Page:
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Public Health Rep. 2003 Jan-Feb;118(1):44-58.

Neighborhood environment, racial position, and risk of police-reported domestic violence: a contextual analysis.

Author information

1
Department of Community Health, Brown University, Providence, RI 02912, USA. deborah_perlman@brown.edu

Abstract

OBJECTIVES:

The purpose of this study was to examine the contribution of neighborhood socioeconomic conditions to risk of police-reported domestic violence in relation to victim's race. Data on race came from police forms legally mandated for the reporting of domestic violence and sexual assault.

METHODS:

Using 1990 U.S. census block group data and data for the years 1996-1998 from Rhode Island's domestic violence surveillance system, the authors generated annual and relative risk of police-reported domestic violence and estimates of trends stratified by age, race (black, Hispanic, or white), and neighborhood measures of socioeconomic conditions. Race-specific linear regression models were constructed with average annual risk of police-reported domestic violence as the dependent variable.

RESULTS:

Across all levels of neighborhood poverty (< 5% to 100% of residents living below the federal poverty level), the risk of police-reported domestic violence was higher for Hispanic and black women than for white women. Results from the linear regression models varied by race. For black women, living in a census block group in which fewer than 10% of adults ages > or = 25 years were college-educated contributed independently to risk of police-reported domestic violence. Block group measures of relative poverty (> or = 20% of residents living below 200% of the poverty line) and unemployment (> or = 10% of adults ages > or = 16 years in the labor force but unemployed) did not add to this excess. For Hispanic women, three neighborhood-level measures were significant: percentage of residents living in relative poverty, percentage of residents without college degrees, and percentage of households monolingual in Spanish. A higher degree of linguistic isolation, as defined by the percentage of monolingual Spanish households, decreased risk among the most isolated block groups for Hispanic women. For white women, neighborhood-level measures of poverty, unemployment, and education were significant determinants of police-reported domestic violence.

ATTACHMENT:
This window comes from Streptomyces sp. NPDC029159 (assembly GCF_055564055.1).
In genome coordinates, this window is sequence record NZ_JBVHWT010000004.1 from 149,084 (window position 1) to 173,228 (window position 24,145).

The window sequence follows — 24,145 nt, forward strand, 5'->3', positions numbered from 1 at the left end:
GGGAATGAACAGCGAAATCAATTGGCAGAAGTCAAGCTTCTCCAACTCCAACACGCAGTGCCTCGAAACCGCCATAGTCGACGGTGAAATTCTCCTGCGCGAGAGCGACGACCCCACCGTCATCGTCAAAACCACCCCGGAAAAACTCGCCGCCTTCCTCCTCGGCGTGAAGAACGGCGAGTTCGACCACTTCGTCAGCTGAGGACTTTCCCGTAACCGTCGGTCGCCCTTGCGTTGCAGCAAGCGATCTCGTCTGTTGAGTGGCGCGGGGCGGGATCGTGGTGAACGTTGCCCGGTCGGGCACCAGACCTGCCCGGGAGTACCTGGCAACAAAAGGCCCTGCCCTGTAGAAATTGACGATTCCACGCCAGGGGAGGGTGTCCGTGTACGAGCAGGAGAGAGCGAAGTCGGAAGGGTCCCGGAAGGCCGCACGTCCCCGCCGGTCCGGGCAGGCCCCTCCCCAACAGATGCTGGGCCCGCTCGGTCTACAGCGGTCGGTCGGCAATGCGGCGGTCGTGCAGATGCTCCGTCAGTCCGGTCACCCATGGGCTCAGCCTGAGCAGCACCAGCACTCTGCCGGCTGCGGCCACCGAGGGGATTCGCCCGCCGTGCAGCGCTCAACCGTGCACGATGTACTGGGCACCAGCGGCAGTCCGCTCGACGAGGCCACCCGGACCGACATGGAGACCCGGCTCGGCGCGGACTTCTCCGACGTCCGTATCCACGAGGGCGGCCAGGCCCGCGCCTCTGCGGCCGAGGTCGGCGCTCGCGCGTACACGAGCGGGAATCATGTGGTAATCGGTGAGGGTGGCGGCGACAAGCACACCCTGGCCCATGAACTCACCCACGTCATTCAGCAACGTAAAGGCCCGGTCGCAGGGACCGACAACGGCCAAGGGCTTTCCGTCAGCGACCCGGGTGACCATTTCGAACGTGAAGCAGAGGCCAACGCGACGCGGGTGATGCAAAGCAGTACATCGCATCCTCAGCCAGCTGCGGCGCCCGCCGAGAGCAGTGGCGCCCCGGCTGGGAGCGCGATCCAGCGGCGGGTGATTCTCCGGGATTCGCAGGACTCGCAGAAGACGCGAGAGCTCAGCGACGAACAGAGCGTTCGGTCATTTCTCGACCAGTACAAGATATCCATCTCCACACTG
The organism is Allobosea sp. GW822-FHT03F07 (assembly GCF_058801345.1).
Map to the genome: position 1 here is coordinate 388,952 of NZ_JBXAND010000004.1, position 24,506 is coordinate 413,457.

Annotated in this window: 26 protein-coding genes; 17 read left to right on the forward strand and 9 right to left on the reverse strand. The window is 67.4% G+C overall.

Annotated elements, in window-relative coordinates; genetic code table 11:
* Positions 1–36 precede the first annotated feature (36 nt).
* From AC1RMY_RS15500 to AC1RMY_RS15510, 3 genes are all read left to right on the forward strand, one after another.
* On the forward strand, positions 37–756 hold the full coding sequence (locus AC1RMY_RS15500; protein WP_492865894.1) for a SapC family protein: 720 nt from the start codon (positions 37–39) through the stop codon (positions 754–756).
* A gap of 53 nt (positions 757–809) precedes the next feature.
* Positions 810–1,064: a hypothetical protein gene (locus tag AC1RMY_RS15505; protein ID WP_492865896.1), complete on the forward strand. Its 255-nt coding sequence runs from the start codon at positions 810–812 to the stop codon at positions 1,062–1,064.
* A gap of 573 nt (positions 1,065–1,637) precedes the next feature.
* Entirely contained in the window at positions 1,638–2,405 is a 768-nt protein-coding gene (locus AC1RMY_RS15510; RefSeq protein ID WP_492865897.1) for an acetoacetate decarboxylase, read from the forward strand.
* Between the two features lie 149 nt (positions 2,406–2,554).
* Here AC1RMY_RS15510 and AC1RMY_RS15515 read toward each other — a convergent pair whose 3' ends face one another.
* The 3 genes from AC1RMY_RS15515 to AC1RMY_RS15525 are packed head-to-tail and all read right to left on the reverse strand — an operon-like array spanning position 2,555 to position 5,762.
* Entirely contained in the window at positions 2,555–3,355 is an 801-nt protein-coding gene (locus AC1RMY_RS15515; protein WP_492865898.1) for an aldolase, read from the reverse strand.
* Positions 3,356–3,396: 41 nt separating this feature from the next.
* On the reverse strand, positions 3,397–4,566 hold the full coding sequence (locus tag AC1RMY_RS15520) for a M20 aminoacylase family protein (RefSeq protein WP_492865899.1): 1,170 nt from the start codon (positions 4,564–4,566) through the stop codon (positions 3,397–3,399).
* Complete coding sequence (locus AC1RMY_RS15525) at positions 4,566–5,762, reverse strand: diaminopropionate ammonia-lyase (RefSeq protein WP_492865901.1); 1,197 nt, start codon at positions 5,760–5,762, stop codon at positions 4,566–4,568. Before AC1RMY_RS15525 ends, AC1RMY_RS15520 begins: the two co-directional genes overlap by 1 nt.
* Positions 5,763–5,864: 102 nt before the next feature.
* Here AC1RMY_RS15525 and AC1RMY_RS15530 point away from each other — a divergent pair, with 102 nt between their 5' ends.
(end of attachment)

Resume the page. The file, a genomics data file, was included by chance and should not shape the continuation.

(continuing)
CONCLUSION:

When data on neighborhood conditions at the block group level and their interaction with individual racial position are linked to population-based surveillance systems, domestic violence intervention and prevention efforts can be improved.

PMID:
12604764
PMCID:
PMC1497500
DOI:
10.1093/phr/118.1.44
[Indexed for MEDLINE]
Free PMC Article
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